I give the director credit for focussing on these problems. However, I don't think she really explored the problems in depth. Basically, she placed them before us on the screen, and then solved them for us.
This is a film that I wish had been better. I believe it is worth seeing, but not worth a special effort.
What really stands out about Chutney Popcorn is the sense of humor that
persists through an emotional plot, and this gives it a good degree of
realism. Even as the family is falling apart, one can still laugh at their
quirks. Life, and the funny moments that define it, goes on for these
people. The humor transforms this film from the overdone melodrama it
have been into a sweet and convincing story.
The realistic quality of this film is what makes it so wonderful, in my opinion. The characters are really genuine human beings who talk like real people instead of actors with a script. There aren't any gaping plot holes or implausible events. There's plenty of lesbian humor that you don't have to be part of the gay culture to understand, and the family's Indian heritage has its parallels in any family's cultural background. The camerawork, acting, everything pretty much makes the film down to earth and real. The movie was a bit slow at times (the plot isn't really conducive to a lot of action) but it held my attention.
If you're a fan of movies about people and family, go see this! Expect more character-based humor than slapstick - it's not so much a comedy as a story that happens to have funny moments. Check this movie out, it's a lot of fun.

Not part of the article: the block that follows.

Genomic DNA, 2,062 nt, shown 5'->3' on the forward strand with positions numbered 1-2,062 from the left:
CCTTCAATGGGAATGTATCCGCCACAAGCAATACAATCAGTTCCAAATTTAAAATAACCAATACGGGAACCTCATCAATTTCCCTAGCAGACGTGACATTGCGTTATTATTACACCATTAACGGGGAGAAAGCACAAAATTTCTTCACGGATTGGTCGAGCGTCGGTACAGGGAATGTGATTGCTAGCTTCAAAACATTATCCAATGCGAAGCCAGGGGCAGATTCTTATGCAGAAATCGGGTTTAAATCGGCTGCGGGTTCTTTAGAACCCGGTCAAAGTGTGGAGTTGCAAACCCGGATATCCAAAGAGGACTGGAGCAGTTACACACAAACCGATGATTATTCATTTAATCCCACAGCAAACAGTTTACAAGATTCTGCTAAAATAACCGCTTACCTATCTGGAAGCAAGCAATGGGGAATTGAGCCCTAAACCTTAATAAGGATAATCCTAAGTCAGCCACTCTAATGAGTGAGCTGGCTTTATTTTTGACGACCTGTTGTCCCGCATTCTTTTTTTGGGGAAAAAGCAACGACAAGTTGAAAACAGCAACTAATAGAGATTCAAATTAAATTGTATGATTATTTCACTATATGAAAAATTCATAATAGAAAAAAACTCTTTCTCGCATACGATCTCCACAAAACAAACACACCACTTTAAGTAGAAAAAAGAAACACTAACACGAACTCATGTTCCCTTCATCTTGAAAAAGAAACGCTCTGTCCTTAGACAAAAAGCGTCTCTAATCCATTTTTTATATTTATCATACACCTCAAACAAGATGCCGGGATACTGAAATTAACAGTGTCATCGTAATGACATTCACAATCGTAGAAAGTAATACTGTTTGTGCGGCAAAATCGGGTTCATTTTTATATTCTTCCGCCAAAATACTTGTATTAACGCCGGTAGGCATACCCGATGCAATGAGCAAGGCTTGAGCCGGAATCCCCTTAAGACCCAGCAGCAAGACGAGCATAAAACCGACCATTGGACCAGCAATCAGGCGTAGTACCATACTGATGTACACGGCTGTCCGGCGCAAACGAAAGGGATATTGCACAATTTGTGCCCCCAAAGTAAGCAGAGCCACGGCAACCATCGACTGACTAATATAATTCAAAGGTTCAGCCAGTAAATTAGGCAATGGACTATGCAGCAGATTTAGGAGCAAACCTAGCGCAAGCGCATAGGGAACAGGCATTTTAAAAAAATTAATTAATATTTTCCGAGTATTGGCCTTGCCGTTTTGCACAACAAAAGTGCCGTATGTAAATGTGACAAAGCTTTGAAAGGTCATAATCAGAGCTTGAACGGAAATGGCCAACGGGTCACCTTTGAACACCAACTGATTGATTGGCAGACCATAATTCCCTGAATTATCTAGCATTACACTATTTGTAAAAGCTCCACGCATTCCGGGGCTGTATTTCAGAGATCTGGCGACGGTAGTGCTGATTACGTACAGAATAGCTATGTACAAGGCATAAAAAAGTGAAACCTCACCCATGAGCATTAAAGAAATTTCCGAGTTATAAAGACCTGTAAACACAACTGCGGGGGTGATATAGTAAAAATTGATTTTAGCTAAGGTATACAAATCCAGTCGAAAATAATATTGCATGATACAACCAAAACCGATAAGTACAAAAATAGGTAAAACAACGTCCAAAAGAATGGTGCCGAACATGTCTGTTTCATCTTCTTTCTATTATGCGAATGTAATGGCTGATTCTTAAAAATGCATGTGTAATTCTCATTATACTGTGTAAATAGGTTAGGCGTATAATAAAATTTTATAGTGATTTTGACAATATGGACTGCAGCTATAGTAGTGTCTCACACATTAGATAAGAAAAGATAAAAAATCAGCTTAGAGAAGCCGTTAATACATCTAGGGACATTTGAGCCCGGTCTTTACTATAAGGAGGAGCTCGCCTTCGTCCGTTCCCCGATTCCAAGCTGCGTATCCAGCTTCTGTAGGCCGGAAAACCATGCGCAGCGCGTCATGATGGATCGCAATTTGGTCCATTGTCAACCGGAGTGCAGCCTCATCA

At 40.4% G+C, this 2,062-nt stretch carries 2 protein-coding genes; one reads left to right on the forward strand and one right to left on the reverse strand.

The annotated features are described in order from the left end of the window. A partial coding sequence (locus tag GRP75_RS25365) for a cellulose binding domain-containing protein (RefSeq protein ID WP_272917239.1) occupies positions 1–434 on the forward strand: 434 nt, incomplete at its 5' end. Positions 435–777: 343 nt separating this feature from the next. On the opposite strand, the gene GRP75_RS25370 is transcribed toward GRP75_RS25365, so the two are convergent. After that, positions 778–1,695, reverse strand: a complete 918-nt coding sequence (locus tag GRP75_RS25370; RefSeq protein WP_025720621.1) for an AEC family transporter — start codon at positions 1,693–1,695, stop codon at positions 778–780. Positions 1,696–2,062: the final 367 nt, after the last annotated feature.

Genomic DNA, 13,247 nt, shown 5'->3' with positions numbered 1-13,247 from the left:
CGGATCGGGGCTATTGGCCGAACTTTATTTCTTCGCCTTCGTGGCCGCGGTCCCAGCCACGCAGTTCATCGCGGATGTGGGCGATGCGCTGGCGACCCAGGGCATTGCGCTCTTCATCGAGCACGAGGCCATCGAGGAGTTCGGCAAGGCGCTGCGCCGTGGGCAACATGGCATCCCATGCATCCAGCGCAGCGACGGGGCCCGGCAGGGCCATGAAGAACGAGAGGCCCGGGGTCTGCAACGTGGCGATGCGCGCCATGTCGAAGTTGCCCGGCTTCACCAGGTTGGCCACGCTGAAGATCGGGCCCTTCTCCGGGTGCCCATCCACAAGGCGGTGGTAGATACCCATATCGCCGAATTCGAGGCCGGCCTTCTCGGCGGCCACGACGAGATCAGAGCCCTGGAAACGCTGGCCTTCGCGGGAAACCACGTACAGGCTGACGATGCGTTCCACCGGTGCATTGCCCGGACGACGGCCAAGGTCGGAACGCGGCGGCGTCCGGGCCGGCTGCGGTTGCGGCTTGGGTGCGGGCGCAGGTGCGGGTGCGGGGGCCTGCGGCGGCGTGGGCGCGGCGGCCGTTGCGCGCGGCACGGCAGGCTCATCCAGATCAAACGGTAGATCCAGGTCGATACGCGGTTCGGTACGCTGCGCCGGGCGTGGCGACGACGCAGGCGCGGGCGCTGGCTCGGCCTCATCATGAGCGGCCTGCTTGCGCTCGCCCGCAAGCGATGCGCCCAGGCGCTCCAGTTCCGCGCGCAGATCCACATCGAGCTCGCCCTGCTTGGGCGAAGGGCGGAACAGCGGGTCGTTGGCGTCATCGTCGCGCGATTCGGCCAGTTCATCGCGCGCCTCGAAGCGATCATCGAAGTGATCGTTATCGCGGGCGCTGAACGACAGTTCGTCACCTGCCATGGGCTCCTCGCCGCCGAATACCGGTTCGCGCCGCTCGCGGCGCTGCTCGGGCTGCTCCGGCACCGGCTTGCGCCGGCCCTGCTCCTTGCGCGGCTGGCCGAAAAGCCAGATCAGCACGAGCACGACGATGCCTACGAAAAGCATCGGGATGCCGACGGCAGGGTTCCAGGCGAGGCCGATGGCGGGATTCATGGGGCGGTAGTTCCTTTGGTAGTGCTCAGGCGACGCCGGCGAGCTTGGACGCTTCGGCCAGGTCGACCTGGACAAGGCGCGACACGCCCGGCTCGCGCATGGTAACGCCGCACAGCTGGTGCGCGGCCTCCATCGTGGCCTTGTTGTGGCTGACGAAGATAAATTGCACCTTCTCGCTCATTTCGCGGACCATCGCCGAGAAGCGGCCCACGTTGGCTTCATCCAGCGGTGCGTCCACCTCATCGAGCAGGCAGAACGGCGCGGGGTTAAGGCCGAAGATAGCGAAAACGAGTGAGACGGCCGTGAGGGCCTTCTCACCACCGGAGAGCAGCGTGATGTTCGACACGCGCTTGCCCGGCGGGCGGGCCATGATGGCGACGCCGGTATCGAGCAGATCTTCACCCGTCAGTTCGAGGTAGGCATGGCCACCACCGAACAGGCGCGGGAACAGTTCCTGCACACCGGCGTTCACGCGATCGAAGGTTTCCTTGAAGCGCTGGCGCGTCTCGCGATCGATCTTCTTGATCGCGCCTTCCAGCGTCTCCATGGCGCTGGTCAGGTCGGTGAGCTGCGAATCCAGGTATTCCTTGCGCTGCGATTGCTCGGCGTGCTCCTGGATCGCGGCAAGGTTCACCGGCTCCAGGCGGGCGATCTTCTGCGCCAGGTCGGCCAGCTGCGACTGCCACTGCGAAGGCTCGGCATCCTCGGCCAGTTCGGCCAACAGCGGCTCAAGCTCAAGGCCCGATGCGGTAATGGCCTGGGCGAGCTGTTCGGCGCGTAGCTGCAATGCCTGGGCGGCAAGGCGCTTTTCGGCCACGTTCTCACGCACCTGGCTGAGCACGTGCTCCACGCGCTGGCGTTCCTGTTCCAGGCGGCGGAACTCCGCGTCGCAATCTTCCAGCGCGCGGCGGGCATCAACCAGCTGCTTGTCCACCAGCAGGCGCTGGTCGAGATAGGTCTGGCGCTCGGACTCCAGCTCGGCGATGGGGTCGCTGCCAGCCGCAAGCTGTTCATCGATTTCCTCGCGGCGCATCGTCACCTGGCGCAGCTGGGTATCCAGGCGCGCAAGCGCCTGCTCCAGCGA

I recently happen to come across this film in Blockbuster. I never heard of the film before...why is that? I now own it and have seen it several times. On the whole I enjoyed it very much. My only complaint is that there are a few audio moments that are hard to grasp. The music chosen is tasteful and fits quite well. All the actors are wonderful. I loved seeing Jill Hennessy in something other than "Law and Order." What a difference! This is a very credible story and unfolds with dignity, humor, and sensitivity. I hope to see more of Nisha's work. Keep your talent out there!
For what this film is -- a low-budget indie targeted mostly at the
lesbian audience -- this isn't too bad of a film. Not my cup of tea, but
there's an earnestness and grit that this production has that you can't
That being said --
I felt that the central character of Rena was almost Job-like in dealing with family issues, and that most people would have blown off the family by that point. I certainly had a hard time believing that anyone would have offered to carry a surrogate pregnancy for a sister as demeaning and awful as Rena's. I also felt that the actress playing Rena (also the director) was half-asleep during most of the movie. The part needed more energy.
Most of the rest of the principals turned in good performances, especially Jillian Hennessey from Law & Order (I almost didn't recognize her without the dark hair and business suit). Some of the peripheral characters were Offbeat-stereotype lesbians; not much to work with there. The script suffered from some ridiculous dialogue and situations. The worst was probably in the waiting room, where two of the minor characters crudely act out a birth (in front of the two grandmothers, no less) and then petulantly wonder why Rena's taking so long. Come on, these are lesbians, not idiots. I think they understand the birth process a little better than that. I think children of eight understand the birth process better than that, and have better manners as well.